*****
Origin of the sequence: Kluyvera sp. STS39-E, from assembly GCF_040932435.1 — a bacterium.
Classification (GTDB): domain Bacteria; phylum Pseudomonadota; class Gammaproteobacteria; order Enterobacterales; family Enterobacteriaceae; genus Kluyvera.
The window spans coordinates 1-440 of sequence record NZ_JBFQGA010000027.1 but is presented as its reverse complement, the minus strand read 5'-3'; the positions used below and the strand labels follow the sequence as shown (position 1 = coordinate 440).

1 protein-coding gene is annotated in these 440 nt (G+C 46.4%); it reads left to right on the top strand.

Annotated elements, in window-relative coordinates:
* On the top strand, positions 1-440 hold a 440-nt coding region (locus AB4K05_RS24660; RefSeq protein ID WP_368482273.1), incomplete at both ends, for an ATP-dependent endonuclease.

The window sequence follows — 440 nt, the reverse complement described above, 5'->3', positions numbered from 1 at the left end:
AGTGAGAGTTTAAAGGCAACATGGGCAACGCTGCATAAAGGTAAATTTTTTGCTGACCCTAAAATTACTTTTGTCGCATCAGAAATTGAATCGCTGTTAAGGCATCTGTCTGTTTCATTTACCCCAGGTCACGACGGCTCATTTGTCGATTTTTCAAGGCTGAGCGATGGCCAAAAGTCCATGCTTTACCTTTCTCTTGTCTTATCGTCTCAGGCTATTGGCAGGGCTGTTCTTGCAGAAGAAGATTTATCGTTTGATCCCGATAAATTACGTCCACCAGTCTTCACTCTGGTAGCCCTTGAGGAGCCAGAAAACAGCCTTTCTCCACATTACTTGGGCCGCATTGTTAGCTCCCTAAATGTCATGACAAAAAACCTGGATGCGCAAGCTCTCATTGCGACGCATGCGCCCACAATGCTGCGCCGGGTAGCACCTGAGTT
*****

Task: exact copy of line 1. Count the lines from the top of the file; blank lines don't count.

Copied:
Origin of the sequence: Kluyvera sp. STS39-E, from assembly GCF_040932435.1 — a bacterium.